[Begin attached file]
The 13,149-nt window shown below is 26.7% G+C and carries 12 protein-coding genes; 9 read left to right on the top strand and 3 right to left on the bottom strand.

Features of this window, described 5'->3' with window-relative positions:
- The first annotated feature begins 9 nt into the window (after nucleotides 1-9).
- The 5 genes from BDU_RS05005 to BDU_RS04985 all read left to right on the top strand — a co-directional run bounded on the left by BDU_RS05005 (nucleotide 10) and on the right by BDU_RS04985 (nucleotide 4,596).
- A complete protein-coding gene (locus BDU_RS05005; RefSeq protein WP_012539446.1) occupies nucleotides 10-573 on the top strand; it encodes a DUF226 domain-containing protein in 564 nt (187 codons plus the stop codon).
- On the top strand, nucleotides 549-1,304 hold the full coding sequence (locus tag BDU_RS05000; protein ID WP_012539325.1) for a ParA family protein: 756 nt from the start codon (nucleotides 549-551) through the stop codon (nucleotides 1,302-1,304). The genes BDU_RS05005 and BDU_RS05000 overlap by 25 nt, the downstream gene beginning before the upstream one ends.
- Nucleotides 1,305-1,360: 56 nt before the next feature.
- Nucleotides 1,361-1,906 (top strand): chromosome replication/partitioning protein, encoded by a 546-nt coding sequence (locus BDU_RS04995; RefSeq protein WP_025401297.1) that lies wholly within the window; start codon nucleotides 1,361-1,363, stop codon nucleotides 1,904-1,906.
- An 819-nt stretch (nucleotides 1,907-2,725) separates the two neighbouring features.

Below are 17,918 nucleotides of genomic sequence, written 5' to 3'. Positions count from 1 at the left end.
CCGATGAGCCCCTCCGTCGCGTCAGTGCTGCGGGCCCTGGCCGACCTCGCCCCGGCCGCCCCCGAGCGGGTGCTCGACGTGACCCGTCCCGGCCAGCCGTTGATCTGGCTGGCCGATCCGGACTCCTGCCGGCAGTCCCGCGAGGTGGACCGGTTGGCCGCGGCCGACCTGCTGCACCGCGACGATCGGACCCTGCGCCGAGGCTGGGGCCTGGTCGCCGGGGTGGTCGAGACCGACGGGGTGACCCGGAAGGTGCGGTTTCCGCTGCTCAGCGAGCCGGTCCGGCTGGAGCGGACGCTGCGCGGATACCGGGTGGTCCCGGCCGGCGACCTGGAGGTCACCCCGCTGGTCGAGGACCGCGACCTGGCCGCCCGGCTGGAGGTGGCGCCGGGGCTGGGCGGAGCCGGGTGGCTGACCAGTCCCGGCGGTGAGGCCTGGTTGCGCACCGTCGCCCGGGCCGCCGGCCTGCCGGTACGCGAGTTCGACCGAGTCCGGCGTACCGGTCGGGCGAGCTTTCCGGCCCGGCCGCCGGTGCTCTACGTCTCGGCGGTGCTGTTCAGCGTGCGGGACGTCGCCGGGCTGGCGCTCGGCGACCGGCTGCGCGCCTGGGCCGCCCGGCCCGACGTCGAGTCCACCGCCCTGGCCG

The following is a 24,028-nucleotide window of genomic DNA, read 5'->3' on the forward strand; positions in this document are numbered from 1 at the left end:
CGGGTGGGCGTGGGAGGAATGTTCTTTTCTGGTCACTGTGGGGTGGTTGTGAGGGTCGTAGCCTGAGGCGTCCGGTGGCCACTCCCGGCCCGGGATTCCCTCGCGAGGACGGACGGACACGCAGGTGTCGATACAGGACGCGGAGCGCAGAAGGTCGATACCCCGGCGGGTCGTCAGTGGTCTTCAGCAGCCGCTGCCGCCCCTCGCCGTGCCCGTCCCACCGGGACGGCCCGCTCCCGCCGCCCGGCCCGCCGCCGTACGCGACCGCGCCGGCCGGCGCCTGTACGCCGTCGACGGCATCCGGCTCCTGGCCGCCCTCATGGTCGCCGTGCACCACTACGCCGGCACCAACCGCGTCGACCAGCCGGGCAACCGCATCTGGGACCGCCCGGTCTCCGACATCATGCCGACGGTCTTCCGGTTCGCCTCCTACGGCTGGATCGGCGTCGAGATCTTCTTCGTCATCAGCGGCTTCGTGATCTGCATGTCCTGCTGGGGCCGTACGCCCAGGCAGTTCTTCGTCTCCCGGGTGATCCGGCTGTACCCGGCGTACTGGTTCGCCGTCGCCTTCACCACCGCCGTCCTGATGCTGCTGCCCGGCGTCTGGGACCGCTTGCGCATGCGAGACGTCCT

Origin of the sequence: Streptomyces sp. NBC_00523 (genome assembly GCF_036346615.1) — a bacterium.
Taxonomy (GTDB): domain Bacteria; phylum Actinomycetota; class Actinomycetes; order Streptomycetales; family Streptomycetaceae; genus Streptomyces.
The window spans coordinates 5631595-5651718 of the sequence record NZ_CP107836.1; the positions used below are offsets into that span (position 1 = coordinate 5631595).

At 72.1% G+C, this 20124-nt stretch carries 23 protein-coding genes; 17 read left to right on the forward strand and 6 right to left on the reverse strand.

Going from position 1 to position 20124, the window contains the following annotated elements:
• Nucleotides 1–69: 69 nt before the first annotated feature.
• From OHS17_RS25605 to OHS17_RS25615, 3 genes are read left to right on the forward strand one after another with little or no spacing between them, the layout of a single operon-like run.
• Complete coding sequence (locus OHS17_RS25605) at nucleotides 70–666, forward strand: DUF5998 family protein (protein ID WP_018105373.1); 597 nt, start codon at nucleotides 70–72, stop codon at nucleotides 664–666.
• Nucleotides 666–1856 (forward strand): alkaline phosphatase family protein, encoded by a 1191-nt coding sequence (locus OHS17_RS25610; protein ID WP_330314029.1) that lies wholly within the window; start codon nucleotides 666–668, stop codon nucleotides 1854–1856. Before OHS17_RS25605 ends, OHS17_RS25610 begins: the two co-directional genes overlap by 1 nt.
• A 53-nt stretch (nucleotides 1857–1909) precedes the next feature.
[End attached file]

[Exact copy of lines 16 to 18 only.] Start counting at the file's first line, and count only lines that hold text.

The window spans coordinates 5631595-5651718 of the sequence record NZ_CP107836.1; the positions used below are offsets into that span (position 1 = coordinate 5631595).

At 72.1% G+C, this 20124-nt stretch carries 23 protein-coding genes; 17 read left to right on the forward strand and 6 right to left on the reverse strand.

Going from position 1 to position 20124, the window contains the following annotated elements: